SOP and Egyptian Executive’s Infringement
The separation of powers is fundamental to a democracy. The doctrine of the separation of powers (SOP) affords freedom from ‘tyranny’ of absolute power in government. The SOP is important in protecting citizens from the abuse of government power. This is partly achieved by the rule of law, a separate and independent judiciary, judicial review, and legislative or constitutional protection of civil rights. However, the situation in Egypt is different: The 25 Jan. Revolution (2011) and the ensuing developments uncovered shocking facts about the state of widespread penetration of the judiciary from within.
Post-Revolution Transformations in Egyptian Judiciary
It is sufficient to refer to the mock trial models and the politicized judgments issued against thousands of detainees to realize the major transformations that took place at the level of the relationship between the Judiciary and the Executive power in Egypt. These transformations reached a blunt state with the participation of an influential sector of judges in the scene of the military coup of July 3, 2013, both in its preparatory stages and in the subsequent stages where most heads of judicial bodies in Egypt, most notably the head of Supreme Constitutional Court who accepted his appointment as transitional President of the Republic upon a decision from the Minister of Defense at the time; and through the head of Supreme Judicial Council, who stood next to the generals blessing the moment of announcing the coup against the elected president, the constitution, and the elected bodies, up to the head of Judges’ Club who participated in instigating the demonstrations of 30 June, and led a demonstration including judges and public prosecution members towards the Tahrir Square with full disregard of Article 73 of Egypt’s Judiciary Act that prohibits judges from practicing politics and bans a judge sitting on a case from expressing political opinions.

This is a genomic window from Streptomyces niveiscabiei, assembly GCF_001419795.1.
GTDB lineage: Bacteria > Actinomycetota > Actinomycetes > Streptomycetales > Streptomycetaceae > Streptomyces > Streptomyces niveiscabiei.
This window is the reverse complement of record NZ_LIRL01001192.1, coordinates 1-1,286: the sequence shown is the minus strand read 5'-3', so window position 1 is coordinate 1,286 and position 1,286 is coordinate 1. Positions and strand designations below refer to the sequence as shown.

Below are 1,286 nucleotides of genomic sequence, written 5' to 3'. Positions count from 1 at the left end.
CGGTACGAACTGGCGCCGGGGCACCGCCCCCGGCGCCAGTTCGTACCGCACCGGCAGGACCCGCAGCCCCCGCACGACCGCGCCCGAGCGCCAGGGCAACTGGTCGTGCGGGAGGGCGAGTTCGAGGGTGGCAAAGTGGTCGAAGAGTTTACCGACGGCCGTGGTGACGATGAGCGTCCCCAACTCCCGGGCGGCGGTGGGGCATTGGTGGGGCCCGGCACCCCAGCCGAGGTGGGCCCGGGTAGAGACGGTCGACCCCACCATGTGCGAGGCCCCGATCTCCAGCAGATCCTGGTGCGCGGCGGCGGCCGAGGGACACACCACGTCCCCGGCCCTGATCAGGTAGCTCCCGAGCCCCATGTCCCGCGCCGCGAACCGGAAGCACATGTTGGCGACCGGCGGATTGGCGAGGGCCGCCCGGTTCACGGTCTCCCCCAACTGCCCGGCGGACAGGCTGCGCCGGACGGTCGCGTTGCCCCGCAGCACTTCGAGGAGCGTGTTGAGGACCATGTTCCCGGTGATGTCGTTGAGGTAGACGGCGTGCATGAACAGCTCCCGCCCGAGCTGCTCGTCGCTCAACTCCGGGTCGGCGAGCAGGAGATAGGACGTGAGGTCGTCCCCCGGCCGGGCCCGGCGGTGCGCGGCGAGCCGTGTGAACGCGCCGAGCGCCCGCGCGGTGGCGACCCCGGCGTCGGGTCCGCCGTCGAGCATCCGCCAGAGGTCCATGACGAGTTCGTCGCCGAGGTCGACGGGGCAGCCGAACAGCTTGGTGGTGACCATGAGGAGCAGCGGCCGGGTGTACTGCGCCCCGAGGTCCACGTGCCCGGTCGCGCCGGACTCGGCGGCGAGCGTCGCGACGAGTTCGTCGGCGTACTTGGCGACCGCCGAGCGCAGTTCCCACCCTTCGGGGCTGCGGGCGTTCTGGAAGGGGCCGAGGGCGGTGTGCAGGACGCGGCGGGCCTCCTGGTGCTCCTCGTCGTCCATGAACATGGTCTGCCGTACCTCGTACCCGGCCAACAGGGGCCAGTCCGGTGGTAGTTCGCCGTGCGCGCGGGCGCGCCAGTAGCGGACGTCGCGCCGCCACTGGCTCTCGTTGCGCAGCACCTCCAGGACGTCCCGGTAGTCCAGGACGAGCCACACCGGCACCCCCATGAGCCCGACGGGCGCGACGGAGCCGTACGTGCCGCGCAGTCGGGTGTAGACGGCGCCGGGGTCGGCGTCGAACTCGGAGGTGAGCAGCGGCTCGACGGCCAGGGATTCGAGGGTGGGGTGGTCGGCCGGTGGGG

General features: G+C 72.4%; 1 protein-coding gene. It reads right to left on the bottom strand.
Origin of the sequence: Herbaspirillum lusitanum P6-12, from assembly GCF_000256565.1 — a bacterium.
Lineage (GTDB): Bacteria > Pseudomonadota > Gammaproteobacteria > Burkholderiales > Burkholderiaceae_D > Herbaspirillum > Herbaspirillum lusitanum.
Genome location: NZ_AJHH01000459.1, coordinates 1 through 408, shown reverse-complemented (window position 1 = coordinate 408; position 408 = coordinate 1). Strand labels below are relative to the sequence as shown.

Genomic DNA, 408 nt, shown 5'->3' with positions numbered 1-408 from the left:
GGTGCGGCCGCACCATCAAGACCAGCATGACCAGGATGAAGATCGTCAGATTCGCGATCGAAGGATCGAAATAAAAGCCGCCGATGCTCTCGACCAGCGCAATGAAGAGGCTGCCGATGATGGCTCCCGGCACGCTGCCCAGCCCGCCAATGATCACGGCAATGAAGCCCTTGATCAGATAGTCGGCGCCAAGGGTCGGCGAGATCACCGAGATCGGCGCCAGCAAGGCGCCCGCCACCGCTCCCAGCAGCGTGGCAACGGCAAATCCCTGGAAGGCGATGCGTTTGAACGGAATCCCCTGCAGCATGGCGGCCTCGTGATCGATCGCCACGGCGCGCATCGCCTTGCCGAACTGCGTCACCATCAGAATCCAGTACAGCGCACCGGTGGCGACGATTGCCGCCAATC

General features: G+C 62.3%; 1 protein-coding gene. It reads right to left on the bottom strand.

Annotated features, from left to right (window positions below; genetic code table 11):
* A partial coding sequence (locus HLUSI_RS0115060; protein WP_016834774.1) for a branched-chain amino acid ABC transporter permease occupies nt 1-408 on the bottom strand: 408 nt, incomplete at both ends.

The Executive’s control over Judiciary
After the coup d’état of Abdel Fattah al-Sisi in 2013, the judiciary helped the regime to control political dissent, restrict civil liberties, and persecute its opponents. It even helped the regime to control the legislative power after the Supreme Constitutional Court dissolved the first elected parliament after the Jan. 25 Revolution. The early communications between the military junta and judges of the Supreme Constitutional Court (SCC) may explain the dramatic dissolution to the People’s Assembly (parliament, elected on November 28, 2011) two days before the second round of presidential elections (June 14, 2012). The SCC ruled that the Parliament was technically unconstitutional because one-third of the parliamentarians were illegally elected. According to the election law, one-third of parliamentary seats was to be reserved for independents. Based on this constitutional ruling, the Supreme Council of the Armed Forces immediately dissolved the Parliament by decree. In fact, the SCAF had originally allowed political parties to run for those seats.
Egypt’s highest court demands confidentiality of its budget